Ian Bremmer describes state capitalism as a system in which the state dominates markets primarily for political gain. In his book, The End of the Free Market: Who Wins the War Between States and Corporations (New York: Portfolio, 2010), Bremmer describes China as the primary driver for the rise of state capitalism as a challenge to the free market economies of the developed world, particularly in the aftermath of the financial crisis.
The term G-Zero world refers to a breakdown in global leadership brought about by a decline of Western influence and the inability of other nations to fill the void. It is a reference to a perceived shift away from the pre-eminence of the Group of Seven industrialized countries and the expanded Group of Twenty, which includes major emerging powers like China, India, Brazil, Turkey, and others. In his book, Every Nation for Itself: Winners and Losers in a G-Zero World (New York: Portfolio, 2012), Bremmer explains that, in the G-Zero, no country or group of countries has the political and economic leverage to drive an international agenda or provide global public goods.
Weaponization of finance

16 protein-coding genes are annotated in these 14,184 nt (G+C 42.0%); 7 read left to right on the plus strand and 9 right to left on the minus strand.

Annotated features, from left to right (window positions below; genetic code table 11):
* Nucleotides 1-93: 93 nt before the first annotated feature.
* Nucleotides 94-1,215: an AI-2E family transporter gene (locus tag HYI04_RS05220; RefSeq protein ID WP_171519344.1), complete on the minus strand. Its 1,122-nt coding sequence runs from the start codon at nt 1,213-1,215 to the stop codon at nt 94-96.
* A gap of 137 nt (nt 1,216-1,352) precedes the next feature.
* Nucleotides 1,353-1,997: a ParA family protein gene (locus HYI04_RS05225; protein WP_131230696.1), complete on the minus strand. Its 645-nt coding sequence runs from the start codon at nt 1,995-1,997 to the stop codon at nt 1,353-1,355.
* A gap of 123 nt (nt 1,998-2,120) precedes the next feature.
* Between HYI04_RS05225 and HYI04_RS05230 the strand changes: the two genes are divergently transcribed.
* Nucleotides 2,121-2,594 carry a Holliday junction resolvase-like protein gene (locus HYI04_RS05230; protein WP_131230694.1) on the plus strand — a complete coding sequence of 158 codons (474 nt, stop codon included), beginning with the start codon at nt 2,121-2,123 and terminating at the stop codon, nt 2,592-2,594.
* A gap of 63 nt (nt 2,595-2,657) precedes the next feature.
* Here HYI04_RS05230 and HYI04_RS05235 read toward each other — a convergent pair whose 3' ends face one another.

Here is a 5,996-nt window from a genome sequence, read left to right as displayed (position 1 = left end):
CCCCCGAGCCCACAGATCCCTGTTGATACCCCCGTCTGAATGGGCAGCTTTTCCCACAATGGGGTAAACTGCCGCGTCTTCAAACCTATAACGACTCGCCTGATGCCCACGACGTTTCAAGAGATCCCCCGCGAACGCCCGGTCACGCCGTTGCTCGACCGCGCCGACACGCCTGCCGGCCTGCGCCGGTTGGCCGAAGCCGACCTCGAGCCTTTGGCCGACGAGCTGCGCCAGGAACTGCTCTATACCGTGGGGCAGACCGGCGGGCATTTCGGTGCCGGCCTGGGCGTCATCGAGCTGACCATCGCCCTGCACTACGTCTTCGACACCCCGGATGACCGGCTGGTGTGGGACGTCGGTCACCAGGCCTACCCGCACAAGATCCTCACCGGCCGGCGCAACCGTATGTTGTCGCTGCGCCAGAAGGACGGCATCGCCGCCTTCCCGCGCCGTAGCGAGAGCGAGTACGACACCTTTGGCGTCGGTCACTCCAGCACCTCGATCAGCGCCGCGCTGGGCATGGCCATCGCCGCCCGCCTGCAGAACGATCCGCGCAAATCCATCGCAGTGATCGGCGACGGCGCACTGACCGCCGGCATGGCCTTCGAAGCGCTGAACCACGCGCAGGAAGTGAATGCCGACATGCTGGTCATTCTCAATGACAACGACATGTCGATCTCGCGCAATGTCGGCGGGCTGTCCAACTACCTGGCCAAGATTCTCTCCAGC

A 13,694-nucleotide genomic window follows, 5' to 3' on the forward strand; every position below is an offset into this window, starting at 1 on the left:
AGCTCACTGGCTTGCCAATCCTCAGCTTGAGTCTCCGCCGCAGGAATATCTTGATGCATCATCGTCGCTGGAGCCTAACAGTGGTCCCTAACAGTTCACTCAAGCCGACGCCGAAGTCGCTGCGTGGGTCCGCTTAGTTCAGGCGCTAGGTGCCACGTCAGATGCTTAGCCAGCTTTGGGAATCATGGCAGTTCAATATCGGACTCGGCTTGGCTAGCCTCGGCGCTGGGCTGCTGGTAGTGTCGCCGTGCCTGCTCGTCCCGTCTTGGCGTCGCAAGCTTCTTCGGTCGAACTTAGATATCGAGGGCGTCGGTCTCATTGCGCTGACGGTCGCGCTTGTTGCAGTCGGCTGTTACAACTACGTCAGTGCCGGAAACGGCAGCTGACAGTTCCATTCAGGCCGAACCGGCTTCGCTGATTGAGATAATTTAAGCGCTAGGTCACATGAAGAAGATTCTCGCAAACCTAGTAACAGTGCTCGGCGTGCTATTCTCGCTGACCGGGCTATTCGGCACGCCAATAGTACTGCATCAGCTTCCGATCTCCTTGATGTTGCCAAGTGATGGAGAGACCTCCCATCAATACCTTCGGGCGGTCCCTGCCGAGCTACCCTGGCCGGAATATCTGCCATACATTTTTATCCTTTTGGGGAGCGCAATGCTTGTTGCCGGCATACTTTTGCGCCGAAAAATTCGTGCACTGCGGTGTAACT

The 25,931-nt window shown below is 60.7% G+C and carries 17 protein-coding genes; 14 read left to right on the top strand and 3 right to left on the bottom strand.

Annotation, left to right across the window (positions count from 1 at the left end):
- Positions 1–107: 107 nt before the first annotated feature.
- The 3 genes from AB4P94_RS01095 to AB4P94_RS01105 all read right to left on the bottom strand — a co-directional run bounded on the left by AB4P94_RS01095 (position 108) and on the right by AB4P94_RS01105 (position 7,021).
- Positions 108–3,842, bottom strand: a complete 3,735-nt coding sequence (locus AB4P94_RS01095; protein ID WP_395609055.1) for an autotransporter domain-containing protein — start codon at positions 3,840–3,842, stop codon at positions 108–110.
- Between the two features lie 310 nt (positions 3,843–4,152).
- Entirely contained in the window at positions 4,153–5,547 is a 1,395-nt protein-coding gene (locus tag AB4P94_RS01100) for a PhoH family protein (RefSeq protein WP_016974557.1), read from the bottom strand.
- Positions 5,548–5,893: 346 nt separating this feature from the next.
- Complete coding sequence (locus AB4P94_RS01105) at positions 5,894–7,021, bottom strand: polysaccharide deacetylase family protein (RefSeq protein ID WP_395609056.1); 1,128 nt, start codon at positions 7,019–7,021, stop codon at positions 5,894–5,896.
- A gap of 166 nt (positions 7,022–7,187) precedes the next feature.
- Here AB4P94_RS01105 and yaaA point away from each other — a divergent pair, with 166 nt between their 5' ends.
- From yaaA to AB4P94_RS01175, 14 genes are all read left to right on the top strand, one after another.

The term weaponization of finance refers to the foreign policy strategy of using incentives (access to capital markets) and penalties (varied types of sanctions) as tools of coercive diplomacy. In his Eurasia Group Top Risks 2015 report, Bremmer coins the weaponization of finance to describe the ways in which the United States is using its influence to affect global outcomes. Rather than rely on traditional elements of America’s security advantage – including US-led alliances such as NATO and multi-lateral institutions such as the World Bank and the International Monetary Fund – Bremmer argues that the US is now ‘weaponizing finance’ by limiting access to the American marketplace and to US banks as an instrument of its foreign and security policy.